Leadership in the Details and Beyond the Details
Much of leadership is in the details. Much of leadership is in grappling well and authentically with the often unexpected things that land on your plate: the tree that has fallen against the building, the problem with the minister’s insurance, the administrator who resigned, the short-fall in the pledge drive, the need to let go a staff member, the unexpected bequest. Often these issues come to us in spite of the fact that they were not part of the work we had planned and in spite of the fact that we might feel ourselves ill-equipped to deal with them. Dealing with them well requires willingness to consult wisely and to state clearly one’s own opinion. It requires patience for things to take the time they need to take and decisiveness to make a decision when it is time—even in the face of lingering uncertainty. It requires willingness to get involved in what really is one’s own and the self-discipline to stay out of what is not. Done well, there is a moral quality to this involvement in the stuff of an organization’s life. The quality of this involvement in the details reveals much about a leader: is she or he resentful of the intrusion? Hurried? Hesitant? Self-absorbed? Anxious? Distant? Somewhere I read that a how a monk cares for his room reveals all a spiritual director needs to know about his soul. Some such thing is also true of the spirit we bring to our leadership. Indeed, technically correct leadership can still be all wrong if it lacks the right spiritual quality. And, conversely, the communities we lead often marvelously and mystically compensate for the technical imperfections of how we work on an issue, if we get the spirit right.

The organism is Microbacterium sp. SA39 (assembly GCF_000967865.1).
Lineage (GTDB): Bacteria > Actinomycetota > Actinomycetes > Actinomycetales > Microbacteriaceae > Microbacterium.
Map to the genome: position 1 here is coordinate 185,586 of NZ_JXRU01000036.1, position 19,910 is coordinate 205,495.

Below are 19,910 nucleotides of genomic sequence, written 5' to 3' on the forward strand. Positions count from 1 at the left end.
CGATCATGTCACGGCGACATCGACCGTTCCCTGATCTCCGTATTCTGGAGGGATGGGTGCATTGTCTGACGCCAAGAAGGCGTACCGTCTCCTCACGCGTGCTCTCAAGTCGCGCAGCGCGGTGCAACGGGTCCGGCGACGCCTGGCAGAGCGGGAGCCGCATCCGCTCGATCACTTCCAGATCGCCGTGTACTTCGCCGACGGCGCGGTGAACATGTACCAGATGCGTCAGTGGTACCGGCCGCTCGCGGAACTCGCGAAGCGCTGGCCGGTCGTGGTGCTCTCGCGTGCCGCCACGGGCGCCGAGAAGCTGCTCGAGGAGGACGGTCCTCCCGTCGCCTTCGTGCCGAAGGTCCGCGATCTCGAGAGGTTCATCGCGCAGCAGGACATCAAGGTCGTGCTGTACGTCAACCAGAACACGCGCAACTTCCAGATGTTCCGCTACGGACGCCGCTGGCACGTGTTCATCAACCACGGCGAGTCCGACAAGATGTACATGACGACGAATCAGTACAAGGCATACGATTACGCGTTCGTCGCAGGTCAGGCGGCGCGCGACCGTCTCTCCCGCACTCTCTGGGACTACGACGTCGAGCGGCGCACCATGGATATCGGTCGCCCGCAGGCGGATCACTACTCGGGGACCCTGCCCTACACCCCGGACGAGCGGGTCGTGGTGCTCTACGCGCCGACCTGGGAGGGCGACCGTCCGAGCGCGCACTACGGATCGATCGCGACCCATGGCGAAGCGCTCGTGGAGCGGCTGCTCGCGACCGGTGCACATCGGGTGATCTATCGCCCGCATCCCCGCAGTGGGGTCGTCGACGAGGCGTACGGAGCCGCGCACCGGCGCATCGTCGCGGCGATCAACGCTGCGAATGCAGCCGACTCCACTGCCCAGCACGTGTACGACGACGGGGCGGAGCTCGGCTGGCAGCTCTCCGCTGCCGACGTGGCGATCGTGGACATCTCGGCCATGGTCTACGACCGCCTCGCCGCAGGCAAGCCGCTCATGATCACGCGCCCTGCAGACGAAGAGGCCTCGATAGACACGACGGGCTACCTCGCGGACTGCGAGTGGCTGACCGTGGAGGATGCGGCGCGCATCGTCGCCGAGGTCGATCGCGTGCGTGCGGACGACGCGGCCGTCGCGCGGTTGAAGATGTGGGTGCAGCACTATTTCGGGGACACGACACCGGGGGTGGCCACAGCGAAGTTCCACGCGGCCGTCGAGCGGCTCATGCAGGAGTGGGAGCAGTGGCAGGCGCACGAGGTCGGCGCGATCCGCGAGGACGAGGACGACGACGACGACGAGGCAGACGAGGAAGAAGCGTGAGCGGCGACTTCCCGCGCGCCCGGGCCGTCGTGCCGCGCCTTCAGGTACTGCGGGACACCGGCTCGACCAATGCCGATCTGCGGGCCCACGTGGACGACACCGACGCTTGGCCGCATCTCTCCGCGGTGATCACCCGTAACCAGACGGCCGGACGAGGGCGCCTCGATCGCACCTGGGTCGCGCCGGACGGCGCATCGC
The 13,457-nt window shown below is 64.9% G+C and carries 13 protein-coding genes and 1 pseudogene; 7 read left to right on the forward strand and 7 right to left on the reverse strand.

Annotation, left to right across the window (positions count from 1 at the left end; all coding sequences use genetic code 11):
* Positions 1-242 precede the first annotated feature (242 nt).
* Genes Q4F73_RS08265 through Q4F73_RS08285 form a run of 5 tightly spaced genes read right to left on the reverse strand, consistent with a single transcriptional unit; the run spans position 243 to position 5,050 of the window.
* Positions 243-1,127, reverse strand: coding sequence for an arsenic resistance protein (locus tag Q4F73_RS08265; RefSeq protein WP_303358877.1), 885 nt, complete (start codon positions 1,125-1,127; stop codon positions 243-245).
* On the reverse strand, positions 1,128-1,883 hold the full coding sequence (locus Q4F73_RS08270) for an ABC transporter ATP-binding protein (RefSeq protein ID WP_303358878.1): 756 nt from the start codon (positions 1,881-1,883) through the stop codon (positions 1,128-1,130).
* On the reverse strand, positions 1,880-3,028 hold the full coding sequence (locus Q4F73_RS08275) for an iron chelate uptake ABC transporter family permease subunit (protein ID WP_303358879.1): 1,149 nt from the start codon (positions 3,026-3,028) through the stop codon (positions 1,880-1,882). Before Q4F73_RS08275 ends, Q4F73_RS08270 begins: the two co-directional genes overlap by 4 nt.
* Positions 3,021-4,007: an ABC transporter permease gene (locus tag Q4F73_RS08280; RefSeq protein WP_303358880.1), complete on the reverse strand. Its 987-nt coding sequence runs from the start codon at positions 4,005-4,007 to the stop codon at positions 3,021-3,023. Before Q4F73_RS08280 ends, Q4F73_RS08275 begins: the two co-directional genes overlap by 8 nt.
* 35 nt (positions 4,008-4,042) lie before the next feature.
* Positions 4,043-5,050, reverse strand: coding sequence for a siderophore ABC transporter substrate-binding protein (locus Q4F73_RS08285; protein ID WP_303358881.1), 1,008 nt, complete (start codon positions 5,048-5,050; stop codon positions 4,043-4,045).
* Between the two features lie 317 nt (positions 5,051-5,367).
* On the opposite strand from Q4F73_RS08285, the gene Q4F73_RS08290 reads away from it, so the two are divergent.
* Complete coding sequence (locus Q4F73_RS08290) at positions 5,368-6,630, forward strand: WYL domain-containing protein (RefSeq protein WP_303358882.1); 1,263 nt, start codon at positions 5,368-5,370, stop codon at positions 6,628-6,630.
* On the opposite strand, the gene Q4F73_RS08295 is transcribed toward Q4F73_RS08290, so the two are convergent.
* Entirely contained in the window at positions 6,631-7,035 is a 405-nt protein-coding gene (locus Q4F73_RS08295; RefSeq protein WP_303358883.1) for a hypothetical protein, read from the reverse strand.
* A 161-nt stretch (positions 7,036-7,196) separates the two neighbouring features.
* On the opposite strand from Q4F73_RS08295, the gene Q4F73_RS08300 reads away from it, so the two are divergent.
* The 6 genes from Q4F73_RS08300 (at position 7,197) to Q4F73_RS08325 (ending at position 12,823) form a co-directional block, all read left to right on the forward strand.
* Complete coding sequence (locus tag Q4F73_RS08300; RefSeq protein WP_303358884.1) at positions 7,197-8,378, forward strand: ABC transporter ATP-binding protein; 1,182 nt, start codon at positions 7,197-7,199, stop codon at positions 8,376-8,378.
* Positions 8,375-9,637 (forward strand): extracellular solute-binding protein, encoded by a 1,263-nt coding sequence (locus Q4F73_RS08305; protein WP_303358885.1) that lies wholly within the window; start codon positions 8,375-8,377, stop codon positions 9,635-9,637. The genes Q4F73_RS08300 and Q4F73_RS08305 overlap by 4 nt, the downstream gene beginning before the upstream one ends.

Yet, leadership needs to be more than dealing well and authentically with the issues that find themselves on the agenda when we serve. The key leadership of a congregation—lay and ordained—need to ask themselves about the larger significance of the issues with which they find themselves dealing. That tree that fell against the building—might an arborist need to come to look at all the trees? That issue with the minister’s insurance—shouldn’t the congregation instead be considering the overall benefit package that it wants to offer to all the staff? It is, of course, possible to see every issue in larger frame, no matter how small. The challenge is to decide which to deal with in wider perspective. And, for the board and board president, the challenge is to let go of those issues that do not have a larger significance for the direction of the congregation.
Whatever comes before us as leaders, we must remember that there is no doing it perfectly. Yet there is the possibility and the challenge of doing it with a faithful spirit.
Great to work with all of you.